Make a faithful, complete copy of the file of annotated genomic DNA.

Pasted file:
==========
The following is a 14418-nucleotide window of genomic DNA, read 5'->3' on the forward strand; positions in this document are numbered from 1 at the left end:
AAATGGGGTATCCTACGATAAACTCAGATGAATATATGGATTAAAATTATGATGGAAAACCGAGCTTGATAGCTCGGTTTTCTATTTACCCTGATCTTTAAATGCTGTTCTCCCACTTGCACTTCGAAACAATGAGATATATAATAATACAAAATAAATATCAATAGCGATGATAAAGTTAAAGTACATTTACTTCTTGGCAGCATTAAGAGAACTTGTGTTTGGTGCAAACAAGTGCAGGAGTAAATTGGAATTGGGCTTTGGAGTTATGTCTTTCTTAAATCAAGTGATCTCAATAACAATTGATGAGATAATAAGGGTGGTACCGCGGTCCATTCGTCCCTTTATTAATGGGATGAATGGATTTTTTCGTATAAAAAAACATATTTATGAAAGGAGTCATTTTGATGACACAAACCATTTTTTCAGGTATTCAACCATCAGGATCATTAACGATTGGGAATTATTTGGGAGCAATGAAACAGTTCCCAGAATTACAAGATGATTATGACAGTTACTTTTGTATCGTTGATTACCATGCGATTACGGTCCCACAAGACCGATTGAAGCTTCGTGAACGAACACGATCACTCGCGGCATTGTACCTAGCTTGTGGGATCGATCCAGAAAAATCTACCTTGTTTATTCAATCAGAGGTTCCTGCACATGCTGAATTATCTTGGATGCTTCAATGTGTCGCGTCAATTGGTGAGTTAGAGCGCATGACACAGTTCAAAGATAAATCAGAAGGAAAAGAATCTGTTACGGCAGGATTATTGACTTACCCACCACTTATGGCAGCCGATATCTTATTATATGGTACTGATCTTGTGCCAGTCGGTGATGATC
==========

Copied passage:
The following is a 14418-nucleotide window of genomic DNA, read 5'->3' on the forward strand; positions in this document are numbered from 1 at the left end:
AAATGGGGTATCCTACGATAAACTCAGATGAATATATGGATTAAAATTATGATGGAAAACCGAGCTTGATAGCTCGGTTTTCTATTTACCCTGATCTTTAAATGCTGTTCTCCCACTTGCACTTCGAAACAATGAGATATATAATAATACAAAATAAATATCAATAGCGATGATAAAGTTAAAGTACATTTACTTCTTGGCAGCATTAAGAGAACTTGTGTTTGGTGCAAACAAGTGCAGGAGTAAATTGGAATTGGGCTTTGGAGTTATGTCTTTCTTAAATCAAGTGATCTCAATAACAATTGATGAGATAATAAGGGTGGTACCGCGGTCCATTCGTCCCTTTATTAATGGGATGAATGGATTTTTTCGTATAAAAAAACATATTTATGAAAGGAGTCATTTTGATGACACAAACCATTTTTTCAGGTATTCAACCATCAGGATCATTAACGATTGGGAATTATTTGGGAGCAATGAAACAGTTCCCAGAATTACAAGATGATTATGACAGTTACTTTTGTATCGTTGATTACCATGCGATTACGGTCCCACAAGACCGATTGAAGCTTCGTGAACGAACACGATCACTCGCGGCATTGTACCTAGCTTGTGGGATCGATCCAGAAAAATCTACCTTGTTTATTCAATCAGAGGTTCCTGCACATGCTGAATTATCTTGGATGCTTCAATGTGTCGCGTCAATTGGTGAGTTAGAGCGCATGACACAGTTCAAAGATAAATCAGAAGGAAAAGAATCTGTTACGGCAGGATTATTGACTTACCCACCACTTATGGCAGCCGATATCTTATTATATGGTACTGATCTTGTGCCAGTCGGTGATGATC